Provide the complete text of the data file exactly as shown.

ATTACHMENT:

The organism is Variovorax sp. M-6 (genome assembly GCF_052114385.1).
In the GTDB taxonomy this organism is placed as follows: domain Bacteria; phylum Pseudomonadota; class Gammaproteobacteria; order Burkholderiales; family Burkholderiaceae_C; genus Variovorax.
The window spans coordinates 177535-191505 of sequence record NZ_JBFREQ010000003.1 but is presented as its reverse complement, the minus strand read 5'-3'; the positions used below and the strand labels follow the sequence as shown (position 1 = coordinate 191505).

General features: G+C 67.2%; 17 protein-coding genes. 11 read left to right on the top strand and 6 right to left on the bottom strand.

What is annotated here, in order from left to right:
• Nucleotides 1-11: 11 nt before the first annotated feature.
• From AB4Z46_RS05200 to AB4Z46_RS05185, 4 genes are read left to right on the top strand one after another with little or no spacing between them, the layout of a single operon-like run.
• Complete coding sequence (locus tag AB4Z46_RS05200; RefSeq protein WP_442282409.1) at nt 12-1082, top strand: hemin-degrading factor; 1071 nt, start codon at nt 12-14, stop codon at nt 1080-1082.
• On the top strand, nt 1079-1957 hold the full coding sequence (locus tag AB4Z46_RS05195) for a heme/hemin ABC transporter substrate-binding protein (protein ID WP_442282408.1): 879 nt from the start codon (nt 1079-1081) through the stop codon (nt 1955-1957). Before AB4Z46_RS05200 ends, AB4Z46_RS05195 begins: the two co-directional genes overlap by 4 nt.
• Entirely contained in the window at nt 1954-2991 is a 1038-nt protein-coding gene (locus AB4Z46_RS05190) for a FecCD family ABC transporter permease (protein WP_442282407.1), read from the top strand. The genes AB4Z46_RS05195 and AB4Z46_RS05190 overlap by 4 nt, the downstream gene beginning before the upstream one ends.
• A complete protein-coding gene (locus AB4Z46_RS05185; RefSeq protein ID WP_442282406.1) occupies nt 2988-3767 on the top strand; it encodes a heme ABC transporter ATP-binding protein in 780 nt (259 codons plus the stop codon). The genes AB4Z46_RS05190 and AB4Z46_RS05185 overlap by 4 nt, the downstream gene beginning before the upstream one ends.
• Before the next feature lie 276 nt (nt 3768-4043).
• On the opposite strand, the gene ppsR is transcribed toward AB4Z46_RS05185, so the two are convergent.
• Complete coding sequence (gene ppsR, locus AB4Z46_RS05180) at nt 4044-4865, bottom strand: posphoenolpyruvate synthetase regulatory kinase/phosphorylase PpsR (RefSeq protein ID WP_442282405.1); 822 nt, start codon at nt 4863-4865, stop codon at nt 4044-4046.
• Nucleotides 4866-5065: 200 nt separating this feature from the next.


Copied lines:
The organism is Variovorax sp. M-6 (genome assembly GCF_052114385.1).
In the GTDB taxonomy this organism is placed as follows: domain Bacteria; phylum Pseudomonadota; class Gammaproteobacteria; order Burkholderiales; family Burkholderiaceae_C; genus Variovorax.
The window spans coordinates 177535-191505 of sequence record NZ_JBFREQ010000003.1 but is presented as its reverse complement, the minus strand read 5'-3'; the positions used below and the strand labels follow the sequence as shown (position 1 = coordinate 191505).

General features: G+C 67.2%; 17 protein-coding genes. 11 read left to right on the top strand and 6 right to left on the bottom strand.

What is annotated here, in order from left to right:
• Nucleotides 1-11: 11 nt before the first annotated feature.
• From AB4Z46_RS05200 to AB4Z46_RS05185, 4 genes are read left to right on the top strand one after another with little or no spacing between them, the layout of a single operon-like run.
• Complete coding sequence (locus tag AB4Z46_RS05200; RefSeq protein WP_442282409.1) at nt 12-1082, top strand: hemin-degrading factor; 1071 nt, start codon at nt 12-14, stop codon at nt 1080-1082.
• On the top strand, nt 1079-1957 hold the full coding sequence (locus tag AB4Z46_RS05195) for a heme/hemin ABC transporter substrate-binding protein (protein ID WP_442282408.1): 879 nt from the start codon (nt 1079-1081) through the stop codon (nt 1955-1957). Before AB4Z46_RS05200 ends, AB4Z46_RS05195 begins: the two co-directional genes overlap by 4 nt.
• Entirely contained in the window at nt 1954-2991 is a 1038-nt protein-coding gene (locus AB4Z46_RS05190) for a FecCD family ABC transporter permease (protein WP_442282407.1), read from the top strand. The genes AB4Z46_RS05195 and AB4Z46_RS05190 overlap by 4 nt, the downstream gene beginning before the upstream one ends.
• A complete protein-coding gene (locus AB4Z46_RS05185; RefSeq protein ID WP_442282406.1) occupies nt 2988-3767 on the top strand; it encodes a heme ABC transporter ATP-binding protein in 780 nt (259 codons plus the stop codon). The genes AB4Z46_RS05190 and AB4Z46_RS05185 overlap by 4 nt, the downstream gene beginning before the upstream one ends.
• Before the next feature lie 276 nt (nt 3768-4043).
• On the opposite strand, the gene ppsR is transcribed toward AB4Z46_RS05185, so the two are convergent.
• Complete coding sequence (gene ppsR, locus AB4Z46_RS05180) at nt 4044-4865, bottom strand: posphoenolpyruvate synthetase regulatory kinase/phosphorylase PpsR (RefSeq protein ID WP_442282405.1); 822 nt, start codon at nt 4863-4865, stop codon at nt 4044-4046.
• Nucleotides 4866-5065: 200 nt separating this feature from the next.